When, at step 302, the previous user data packet was processed in the CDMA mode, a determination is made, at step 308, whether the measured average mobile station transmit power used to transmit the packet was less than or equal to the maximum average OFDMA transmit power (Threshold 1), i.e., is the mobile station transmitting at a power that is below the OFDMA power limit. If it is not transmitting below that OFDMA power limit, then, at step 307, the new user data packet is transmitted using CDMA, using the maximum allowed average CDMA power. If, however, at step 308, the measured mobile station transmit power is less than the OFDMA power limit, a determination is made, at step 309, whether the allowable average OFDMA transmit power is greater than the measured average mobile station transmit power (i.e., is the mobile station able to transmit at higher than the measured transmit power using OFDMA). If the allowable average OFDMA transmit power is not greater than the measured average CDMA mobile station transmit power, then, at step 307, the new user data packet is transmitted using the CDMA mode using the maximum allowed average CDMA power. If the allowable OFDMA transmit power is greater than the current CDMA mobile station transmit power, then before the mode is switched to OFDMA, a determination is made, at step 310, whether the reported-back or mobile-station-calculated OFDMA SINR is greater than a SINR threshold (Threshold 3) that determines whether better data rates are achievable using OFDMA as opposed to CDMA. If better data rates are not achievable using OFDMA, then the mode is not switched and, at step 307, the packet is transmitted using CDMA using the maximum allowed average CDMA power. If better data rates are achievable using OFDMA, then the mode is switched to OFDMA and, at step 304, the new user data packet is transmitted using OFDMA using a maximum allowed average OFDMA transmit power.
Advantageously, the above-described methodology ensures that the mobile transmission range is extended and that the minimum data rates at the cell edge are increased.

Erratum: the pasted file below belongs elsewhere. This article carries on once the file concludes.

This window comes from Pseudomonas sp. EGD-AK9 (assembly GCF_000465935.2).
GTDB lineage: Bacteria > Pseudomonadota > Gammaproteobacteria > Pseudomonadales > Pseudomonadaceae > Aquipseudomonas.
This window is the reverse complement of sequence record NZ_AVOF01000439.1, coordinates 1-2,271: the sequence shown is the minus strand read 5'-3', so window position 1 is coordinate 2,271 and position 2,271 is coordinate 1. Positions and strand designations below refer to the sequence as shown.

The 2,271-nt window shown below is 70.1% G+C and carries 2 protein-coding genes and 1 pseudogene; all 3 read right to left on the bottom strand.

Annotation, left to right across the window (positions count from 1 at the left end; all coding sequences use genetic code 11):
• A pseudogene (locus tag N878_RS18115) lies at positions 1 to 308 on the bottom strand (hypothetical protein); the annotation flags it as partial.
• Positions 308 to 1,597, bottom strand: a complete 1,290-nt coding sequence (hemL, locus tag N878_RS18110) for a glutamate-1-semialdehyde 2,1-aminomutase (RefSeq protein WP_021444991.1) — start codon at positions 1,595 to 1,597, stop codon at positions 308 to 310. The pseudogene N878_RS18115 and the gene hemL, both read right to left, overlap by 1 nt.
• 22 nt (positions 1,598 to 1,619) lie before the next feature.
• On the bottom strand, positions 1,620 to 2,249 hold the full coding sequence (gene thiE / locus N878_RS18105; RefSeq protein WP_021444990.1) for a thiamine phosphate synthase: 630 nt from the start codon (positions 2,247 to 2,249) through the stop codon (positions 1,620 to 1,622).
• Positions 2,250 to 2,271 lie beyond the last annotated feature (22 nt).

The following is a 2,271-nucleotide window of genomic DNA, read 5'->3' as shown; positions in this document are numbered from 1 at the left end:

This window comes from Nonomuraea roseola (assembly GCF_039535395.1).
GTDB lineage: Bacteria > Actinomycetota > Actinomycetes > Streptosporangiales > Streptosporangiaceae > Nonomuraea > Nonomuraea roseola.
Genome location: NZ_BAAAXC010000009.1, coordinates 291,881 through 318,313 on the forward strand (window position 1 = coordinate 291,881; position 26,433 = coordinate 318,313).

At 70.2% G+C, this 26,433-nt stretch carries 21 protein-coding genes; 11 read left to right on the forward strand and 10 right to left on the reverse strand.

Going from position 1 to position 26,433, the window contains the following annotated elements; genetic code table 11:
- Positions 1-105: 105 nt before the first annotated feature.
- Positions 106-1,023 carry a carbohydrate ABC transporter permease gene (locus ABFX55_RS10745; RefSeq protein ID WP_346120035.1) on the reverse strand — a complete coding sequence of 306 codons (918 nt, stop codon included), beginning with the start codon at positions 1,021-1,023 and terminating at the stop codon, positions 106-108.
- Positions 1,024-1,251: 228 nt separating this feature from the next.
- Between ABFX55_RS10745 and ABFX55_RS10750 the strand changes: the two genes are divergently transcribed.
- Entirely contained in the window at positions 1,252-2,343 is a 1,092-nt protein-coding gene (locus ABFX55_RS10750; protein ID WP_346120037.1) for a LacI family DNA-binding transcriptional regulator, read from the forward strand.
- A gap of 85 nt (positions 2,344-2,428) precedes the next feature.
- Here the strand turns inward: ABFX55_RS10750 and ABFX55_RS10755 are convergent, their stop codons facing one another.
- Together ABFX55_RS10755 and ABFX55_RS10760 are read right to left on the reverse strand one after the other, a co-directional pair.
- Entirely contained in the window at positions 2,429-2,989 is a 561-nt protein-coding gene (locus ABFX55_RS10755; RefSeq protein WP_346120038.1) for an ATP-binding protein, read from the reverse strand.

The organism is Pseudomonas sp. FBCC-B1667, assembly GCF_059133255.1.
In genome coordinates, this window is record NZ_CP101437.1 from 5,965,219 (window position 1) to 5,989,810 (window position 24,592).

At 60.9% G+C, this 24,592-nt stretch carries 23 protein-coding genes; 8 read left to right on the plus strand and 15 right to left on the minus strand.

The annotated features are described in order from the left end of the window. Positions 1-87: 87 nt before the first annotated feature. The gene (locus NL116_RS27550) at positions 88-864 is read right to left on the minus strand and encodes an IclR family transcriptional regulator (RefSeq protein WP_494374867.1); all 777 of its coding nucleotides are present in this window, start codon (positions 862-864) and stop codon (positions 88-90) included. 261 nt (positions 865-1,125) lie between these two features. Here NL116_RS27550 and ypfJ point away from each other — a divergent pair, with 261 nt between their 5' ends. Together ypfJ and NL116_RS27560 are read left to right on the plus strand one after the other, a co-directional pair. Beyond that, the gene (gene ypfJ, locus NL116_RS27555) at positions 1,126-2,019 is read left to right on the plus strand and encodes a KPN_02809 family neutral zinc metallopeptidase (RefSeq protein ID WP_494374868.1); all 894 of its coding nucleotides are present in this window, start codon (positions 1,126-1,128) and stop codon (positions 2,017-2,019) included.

It is also noted that at low signal-to-noise ratios, the pre-coded CDMA waveform offers lower pilot overheads and hence better performance. Conversely, the pilot overheads for an OFDMA transmission are lower (and overall performance better) for higher signal-to-noise ratio than for pre-coded CDMA. Thus, the above-described methodology extends range not only due to the reduced PAPR of the CDMA waveform, but also do to the lower signal-to-noise ratios required for the typically lower rates allowed at the edge of the cell.
Although described in conjunction with a proposed hybrid CDMA/OFDMA 3GPP2 system, the present invention can be used in any type of system that uses two different encoding and modulation schemes that have different PAPRs as, for example, a hybrid OFDMA system and a Single Carrier Frequency Division Multiple Access (SC-FDMA) system.
The preceding merely illustrates the principles of the invention. It will thus be appreciated that those skilled in the art will be able to devise various arrangements, which, although not explicitly described or shown herein, embody the principles of the invention and are included within its spirit and scope. Furthermore, all examples and conditional language recited herein are principally intended expressly to be only for pedagogical purposes to aid the reader in understanding the principles of the invention and the concepts contributed by the inventor(s) to furthering the art, and are to be construed as being without limitation to such specifically recited examples and conditions. Moreover, all statements herein reciting principles, aspects, and embodiments of the invention, as well as specific examples thereof, are intended to encompass both structural and functional equivalents thereof. Additionally, it is intended that such equivalents include both currently known equivalents as well as equivalents developed in the future, i.e., any elements developed that perform the same function, regardless of structure.
Thus, for example, it will be appreciated by those skilled in the art that the block diagram and flowchart herein represents a conceptual view illustrating the principles of the invention. Similarly, it will be appreciated that the various processes described may be substantially represented in computer readable medium and so executed by a computer or processor, whether or not such computer or processor is explicitly shown.
The functions of the various elements shown in the
In the claims hereof any element expressed as a means for performing a specified function is intended to encompass any way of performing that function including, for example, a) a combination of circuit elements which performs that function or b) software in any form, including, therefore, firmware, microcode or the like, combined with appropriate circuitry for executing that software to perform the function. The invention as defined by such claims resides in the fact that the functionalities provided by the various recited means are combined and brought together in the manner which the claims call for. Applicant thus regards any means which can provide those functionalities as equivalent as those shown herein.
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|U.S. Classification||370/355, 455/69, 455/522, 370/342, 370/320, 370/338, 370/328|
|Cooperative Classification||H04L1/0003, H04L5/023, H04L27/2601, H04L1/0026, H04B1/707, H04L27/0008|
|European Classification||H04L27/00F, H04L1/00A1M, H04L5/02Q, H04B1/707, H04L27/26M|
|Jul 13, 2006||AS||Assignment|